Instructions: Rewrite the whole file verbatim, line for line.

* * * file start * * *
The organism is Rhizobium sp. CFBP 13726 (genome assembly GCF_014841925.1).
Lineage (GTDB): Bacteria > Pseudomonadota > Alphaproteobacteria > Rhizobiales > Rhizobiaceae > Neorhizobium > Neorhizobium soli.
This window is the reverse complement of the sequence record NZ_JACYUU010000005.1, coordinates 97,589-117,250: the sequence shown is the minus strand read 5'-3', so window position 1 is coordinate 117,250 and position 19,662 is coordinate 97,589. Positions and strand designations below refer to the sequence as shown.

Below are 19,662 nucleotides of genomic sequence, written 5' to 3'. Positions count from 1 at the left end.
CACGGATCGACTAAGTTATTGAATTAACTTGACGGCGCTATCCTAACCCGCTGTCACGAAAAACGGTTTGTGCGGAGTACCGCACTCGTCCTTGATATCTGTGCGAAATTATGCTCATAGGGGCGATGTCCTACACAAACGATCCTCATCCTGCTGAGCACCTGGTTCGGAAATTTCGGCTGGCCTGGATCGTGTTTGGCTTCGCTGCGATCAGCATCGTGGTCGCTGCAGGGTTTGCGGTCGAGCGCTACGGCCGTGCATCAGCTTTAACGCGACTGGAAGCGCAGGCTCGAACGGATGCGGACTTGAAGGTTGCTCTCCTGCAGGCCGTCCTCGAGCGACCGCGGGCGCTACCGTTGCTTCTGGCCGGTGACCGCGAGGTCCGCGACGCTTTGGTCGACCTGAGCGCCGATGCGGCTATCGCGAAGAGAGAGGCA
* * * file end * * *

The organism is Rhizobium sp. CFBP 13726 (genome assembly GCF_014841925.1).
Lineage (GTDB): Bacteria > Pseudomonadota > Alphaproteobacteria > Rhizobiales > Rhizobiaceae > Neorhizobium > Neorhizobium soli.
This window is the reverse complement of the sequence record NZ_JACYUU010000005.1, coordinates 97,589-117,250: the sequence shown is the minus strand read 5'-3', so window position 1 is coordinate 117,250 and position 19,662 is coordinate 97,589. Positions and strand designations below refer to the sequence as shown.

Below are 19,662 nucleotides of genomic sequence, written 5' to 3'. Positions count from 1 at the left end.
CACGGATCGACTAAGTTATTGAATTAACTTGACGGCGCTATCCTAACCCGCTGTCACGAAAAACGGTTTGTGCGGAGTACCGCACTCGTCCTTGATATCTGTGCGAAATTATGCTCATAGGGGCGATGTCCTACACAAACGATCCTCATCCTGCTGAGCACCTGGTTCGGAAATTTCGGCTGGCCTGGATCGTGTTTGGCTTCGCTGCGATCAGCATCGTGGTCGCTGCAGGGTTTGCGGTCGAGCGCTACGGCCGTGCATCAGCTTTAACGCGACTGGAAGCGCAGGCTCGAACGGATGCGGACTTGAAGGTTGCTCTCCTGCAGGCCGTCCTCGAGCGACCGCGGGCGCTACCGTTGCTTCTGGCCGGTGACCGCGAGGTCCGCGACGCTTTGGTCGACCTGAGCGCCGATGCGGCTATCGCGAAGAGAGAGGCA